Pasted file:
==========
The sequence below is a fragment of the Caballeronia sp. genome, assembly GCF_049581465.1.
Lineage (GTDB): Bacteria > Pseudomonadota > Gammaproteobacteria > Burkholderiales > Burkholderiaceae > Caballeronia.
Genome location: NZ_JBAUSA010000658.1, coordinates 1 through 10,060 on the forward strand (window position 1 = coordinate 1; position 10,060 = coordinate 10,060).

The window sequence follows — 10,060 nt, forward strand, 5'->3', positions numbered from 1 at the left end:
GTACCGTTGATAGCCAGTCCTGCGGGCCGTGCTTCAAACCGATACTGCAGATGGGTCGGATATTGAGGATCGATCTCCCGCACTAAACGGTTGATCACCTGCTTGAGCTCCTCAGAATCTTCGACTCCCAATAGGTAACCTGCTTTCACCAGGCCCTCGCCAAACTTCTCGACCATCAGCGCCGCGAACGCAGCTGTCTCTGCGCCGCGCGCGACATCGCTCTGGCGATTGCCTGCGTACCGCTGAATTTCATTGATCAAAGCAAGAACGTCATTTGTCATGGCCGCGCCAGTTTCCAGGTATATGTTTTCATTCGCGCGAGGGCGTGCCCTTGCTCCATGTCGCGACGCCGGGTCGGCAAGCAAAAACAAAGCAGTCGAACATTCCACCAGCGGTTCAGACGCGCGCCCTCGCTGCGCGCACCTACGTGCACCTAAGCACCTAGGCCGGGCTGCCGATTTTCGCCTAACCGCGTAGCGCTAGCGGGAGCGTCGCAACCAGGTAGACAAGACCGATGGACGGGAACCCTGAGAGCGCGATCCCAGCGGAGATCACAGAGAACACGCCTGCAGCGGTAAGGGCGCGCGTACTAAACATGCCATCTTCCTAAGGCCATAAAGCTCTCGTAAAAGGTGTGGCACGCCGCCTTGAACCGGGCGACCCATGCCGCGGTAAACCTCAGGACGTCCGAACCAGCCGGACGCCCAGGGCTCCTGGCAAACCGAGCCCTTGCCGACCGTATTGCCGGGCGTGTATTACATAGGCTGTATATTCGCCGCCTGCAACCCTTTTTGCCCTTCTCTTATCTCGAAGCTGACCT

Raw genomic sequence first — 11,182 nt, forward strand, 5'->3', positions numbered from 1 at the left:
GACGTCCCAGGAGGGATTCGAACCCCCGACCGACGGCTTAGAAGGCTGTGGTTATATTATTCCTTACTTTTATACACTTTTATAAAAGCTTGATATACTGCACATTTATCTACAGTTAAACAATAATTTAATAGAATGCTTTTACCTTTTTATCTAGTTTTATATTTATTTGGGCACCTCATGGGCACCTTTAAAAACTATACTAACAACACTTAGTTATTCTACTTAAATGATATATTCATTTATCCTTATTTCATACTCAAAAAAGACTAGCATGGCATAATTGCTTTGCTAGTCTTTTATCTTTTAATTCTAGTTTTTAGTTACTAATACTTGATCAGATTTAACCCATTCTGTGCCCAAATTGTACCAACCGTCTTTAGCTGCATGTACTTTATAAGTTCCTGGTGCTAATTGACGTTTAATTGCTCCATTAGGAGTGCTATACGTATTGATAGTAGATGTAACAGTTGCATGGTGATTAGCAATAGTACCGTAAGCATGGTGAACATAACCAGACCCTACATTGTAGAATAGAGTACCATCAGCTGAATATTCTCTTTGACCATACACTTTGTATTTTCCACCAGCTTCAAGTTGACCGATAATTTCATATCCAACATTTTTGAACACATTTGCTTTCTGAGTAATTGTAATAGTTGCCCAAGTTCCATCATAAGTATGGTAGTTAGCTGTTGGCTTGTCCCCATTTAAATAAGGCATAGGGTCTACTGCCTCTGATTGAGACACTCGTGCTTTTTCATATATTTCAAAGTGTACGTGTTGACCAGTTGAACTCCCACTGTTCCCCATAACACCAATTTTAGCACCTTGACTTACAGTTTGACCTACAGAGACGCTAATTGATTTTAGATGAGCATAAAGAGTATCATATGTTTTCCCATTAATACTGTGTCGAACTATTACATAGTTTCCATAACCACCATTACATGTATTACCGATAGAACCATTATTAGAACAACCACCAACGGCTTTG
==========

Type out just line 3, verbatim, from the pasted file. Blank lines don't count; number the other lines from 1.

Genome location: NZ_JBAUSA010000658.1, coordinates 1 through 10,060 on the forward strand (window position 1 = coordinate 1; position 10,060 = coordinate 10,060).